Issue 33 (2011)
Anna Matison: Satisfaction (Satisfaktsiia, 2010)
reviewed by Arlene Forman © 2011
Can Intoxicated Interactions Produce Satisfaction? (or What Men Drink About)
Well before Satisfaction’s presentation at Kinotavr 2010, publicity for Anna Matison’s debut film tended to emphasize those elements that the picture lacks: nudity, mayhem and murder. Nor does the film sport elaborate or expensive special effects. As one producer observed time and time again, Satisfaction’s total budget would have covered the expenses for less than twenty seconds of James Cameron’s Avatar. From the outset this chamber drama has evoked comparisons to Dmitrii D’iachenko’s What Men Talk About (O chem. govoriat muzhchiny, 2010, reviewed in Kinokultura 29), even from the director herself. In an interview for ProfiCinema Matison passed along the remark that “Satisfaction is a film about what men really talk about.” Differences in genre, structure and tone notwithstanding, both pictures eschew the graphic violence and sex that long dominated the big and small screens. Set in the present day, both rely on traditional cinematic techniques (simple plot-line, flashbacks, multiple close-ups) to explore the fancies and foibles of Russian “Men of a Certain Age.”
In Satisfaction the men in questions are two successful provincial businessmen. The well-heeled, well-connected forty-five-year-old senior partner, aptly named Verkhozin (Evgenii Grishkovets), discovers that his thirty-something colleague Dmitrii (Denis Burgazliev) has been sharing more than the profits. The cuckold decides to reclaim his lost honor by confronting the bounder and challenging him to a duel. Verkhozin’s demand for satisfaction (satisfaktsiia) observes the formal conventions of the Russian dueling tradition, save in choice of weaponry (alcohol) and the caveat: that as they imbibe, the combatants must share their thoughts on nine topics that he has selected. Verkhozin’s list ranges from seemingly innocuous concerns (ice cream, first job or music) to matters more serious and potentially ominous (friendship, children, responsibility). The man able to out-drink the other will emerge victorious, with the right to claim the lady in question and a cool million dollars in cash.
Thus begins a “spirited” duel of excessive libations and rambling declarations that relies heavily on the performances of the two leading actors, both possessed of considerable theatrical experience. Burgazliev, a student of the Moscow Art Theater, began appearing on that stage in the late nineteen-eighties. He may be best known for his role in the Stanislavskii Theater’s production of Bald Brunet (Lysyi briunet, Dana Gink, 1992), where he played the brunet to Petr Mamonov’s baldie. By that time the actor had also branched out into music and cinema (Winter Tale, Luna Park, 1992). While living in Germany (1997-2005), Burgazliev joined the company of the Hanover Dramatic Theater and continued his acting career abroad (England!, Swetlana, both 2000; The Bourne Supremacy, 2004). Of late he has appeared in major roles in the films Clairvoyant (Iasnovidiashchaia, Il’ia Khotinenko, 2009) and Roses for Elsa (Rozy dlia El’zy, Egor Mikhalkov-Konchalovskii, 2009). The Russian viewing public may likely recognize him from his current role in the popular television series Volkov’s Hour (Chas Volkova, 2007-) where for the past three seasons he has played the junior member of a pair of mismatched, manly crime-fighters. Burgazliev drew on his experience in duet dramas and on his time abroad to imbue the more urbane and travelled Dmitrii with weight enough to compete with the more powerful figure of Verkhozin, the character with which marks the cinematic debut of Grishkovets as a leading man.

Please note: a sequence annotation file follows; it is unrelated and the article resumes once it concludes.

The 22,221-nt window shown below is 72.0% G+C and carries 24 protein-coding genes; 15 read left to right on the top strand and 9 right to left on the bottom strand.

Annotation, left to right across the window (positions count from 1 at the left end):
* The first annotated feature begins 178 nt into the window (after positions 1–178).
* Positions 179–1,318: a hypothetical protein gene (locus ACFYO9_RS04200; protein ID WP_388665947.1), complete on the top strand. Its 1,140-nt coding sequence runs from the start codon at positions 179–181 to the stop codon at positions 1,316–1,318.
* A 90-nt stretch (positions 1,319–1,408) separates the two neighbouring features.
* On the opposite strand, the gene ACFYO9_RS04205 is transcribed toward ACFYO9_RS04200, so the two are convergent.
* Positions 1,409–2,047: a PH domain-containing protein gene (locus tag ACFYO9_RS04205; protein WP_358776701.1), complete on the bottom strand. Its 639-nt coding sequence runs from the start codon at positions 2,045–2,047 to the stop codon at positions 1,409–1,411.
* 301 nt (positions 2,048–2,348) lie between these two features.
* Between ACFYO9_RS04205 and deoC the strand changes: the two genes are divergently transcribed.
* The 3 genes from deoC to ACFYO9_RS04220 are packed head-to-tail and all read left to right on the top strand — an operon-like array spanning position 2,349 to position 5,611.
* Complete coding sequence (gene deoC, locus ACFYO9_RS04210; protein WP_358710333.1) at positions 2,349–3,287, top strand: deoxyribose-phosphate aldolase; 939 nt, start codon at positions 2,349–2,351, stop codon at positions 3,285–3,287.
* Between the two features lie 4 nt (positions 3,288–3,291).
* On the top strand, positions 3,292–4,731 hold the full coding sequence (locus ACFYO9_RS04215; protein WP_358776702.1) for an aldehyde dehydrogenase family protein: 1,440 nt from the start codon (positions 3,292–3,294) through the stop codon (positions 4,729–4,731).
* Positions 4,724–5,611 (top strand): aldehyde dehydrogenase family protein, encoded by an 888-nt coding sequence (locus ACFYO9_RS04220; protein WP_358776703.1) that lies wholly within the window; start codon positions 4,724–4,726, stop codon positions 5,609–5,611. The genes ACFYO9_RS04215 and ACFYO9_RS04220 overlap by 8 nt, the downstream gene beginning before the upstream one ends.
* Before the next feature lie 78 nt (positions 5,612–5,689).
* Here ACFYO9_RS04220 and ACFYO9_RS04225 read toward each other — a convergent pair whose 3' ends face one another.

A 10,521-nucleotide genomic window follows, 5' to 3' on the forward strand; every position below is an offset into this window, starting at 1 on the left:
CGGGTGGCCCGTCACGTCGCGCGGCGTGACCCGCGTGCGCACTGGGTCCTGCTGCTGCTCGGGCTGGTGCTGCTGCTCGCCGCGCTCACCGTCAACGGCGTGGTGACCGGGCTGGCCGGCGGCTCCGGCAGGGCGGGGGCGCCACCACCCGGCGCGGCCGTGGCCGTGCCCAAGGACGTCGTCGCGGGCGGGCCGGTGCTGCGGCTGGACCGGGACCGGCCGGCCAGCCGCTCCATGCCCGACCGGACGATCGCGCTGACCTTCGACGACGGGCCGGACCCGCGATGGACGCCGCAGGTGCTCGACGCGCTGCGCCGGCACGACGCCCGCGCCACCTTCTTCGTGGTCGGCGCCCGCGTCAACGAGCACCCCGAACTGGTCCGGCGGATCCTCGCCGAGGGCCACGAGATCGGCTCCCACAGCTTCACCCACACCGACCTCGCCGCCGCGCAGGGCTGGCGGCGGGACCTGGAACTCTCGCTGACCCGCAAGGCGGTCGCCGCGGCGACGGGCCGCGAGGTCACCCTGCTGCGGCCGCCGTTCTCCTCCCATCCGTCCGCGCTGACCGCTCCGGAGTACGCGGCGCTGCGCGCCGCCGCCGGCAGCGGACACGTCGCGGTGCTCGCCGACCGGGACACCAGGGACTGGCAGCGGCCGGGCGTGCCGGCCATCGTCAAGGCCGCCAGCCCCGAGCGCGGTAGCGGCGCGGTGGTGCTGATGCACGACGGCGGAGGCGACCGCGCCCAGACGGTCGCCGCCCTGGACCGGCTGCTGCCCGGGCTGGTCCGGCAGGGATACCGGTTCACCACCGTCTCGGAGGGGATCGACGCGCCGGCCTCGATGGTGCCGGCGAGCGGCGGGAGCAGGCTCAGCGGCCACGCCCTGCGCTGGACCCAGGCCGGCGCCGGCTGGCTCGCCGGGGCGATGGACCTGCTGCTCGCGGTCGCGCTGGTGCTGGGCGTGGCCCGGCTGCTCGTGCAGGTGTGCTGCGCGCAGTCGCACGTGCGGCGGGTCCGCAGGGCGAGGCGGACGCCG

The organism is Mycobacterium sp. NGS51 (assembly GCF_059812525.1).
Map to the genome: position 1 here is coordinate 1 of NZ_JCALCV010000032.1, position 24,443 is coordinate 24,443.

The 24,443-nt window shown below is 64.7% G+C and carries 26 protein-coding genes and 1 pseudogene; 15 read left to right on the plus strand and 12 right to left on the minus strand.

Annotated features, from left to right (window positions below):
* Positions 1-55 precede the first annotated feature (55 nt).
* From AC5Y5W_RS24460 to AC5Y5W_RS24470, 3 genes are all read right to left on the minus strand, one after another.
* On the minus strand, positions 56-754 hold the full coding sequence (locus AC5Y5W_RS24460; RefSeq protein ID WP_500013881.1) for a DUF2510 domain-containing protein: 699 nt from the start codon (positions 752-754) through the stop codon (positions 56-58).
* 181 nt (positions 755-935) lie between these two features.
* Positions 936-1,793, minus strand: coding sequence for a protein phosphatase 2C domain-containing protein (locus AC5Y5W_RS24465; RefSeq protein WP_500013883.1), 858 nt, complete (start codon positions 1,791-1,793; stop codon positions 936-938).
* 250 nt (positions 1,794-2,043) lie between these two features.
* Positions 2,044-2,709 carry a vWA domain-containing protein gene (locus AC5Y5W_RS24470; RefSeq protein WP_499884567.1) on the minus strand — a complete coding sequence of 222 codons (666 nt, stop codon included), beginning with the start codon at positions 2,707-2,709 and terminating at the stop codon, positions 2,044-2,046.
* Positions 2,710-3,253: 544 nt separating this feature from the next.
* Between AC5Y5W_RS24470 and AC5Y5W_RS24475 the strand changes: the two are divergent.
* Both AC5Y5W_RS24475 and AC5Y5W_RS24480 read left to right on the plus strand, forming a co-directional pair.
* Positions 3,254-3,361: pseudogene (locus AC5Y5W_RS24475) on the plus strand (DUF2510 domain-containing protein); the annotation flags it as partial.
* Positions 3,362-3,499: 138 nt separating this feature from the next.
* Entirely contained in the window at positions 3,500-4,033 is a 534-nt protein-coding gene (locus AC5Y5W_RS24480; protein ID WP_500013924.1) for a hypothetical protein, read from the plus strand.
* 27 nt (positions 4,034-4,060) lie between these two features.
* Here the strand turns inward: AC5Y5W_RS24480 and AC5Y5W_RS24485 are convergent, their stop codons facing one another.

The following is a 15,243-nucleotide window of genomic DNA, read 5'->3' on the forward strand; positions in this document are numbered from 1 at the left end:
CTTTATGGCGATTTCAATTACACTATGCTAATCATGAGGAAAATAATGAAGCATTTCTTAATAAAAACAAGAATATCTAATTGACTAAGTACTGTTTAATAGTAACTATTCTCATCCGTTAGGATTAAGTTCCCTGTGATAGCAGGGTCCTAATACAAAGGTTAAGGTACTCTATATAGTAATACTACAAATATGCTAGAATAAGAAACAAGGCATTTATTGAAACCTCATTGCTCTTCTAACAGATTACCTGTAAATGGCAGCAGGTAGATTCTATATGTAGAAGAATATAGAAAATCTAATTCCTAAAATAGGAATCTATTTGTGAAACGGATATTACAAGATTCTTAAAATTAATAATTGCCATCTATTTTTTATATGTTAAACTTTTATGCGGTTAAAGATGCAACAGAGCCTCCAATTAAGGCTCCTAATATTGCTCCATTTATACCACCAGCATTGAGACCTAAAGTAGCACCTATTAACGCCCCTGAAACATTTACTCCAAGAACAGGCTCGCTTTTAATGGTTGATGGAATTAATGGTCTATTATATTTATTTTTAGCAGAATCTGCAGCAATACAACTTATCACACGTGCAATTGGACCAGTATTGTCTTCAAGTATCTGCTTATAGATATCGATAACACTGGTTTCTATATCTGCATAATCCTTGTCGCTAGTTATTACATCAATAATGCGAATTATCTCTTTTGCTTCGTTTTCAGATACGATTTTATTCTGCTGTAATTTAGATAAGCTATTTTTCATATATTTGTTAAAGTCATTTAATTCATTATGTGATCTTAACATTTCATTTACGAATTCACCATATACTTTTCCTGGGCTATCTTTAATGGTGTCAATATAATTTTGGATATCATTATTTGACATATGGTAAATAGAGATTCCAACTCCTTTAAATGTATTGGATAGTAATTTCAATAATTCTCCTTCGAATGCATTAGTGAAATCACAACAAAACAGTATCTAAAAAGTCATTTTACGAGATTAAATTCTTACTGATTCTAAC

The prolific theater director, playwright, stage actor and stand-up performer first appeared onscreen in 2003 as Seva, the young entrepreneur and groom-to-be in Aleksei Uchitel’’s Stroll (Progulka, reviewed in Kinokultura). Since that time he has played in several films and television series (among them The First Circle, Not by Bread Alone, 13 Months, Moscow Fireworks). To some extent Verkhozin, his first starring role, resembles an older and more malevolent incarnation of Seva, now grown a more affluent and influential businessman, yet still haunted by the traumas of his past. For Grishkovets, Verkhozin’s dilemmas highlight the spurious aspirations and machinations of his generation’s power-brokers and should serve as a cautionary tale of the corrosive nature of power and the slippery slide to moral bankruptcy.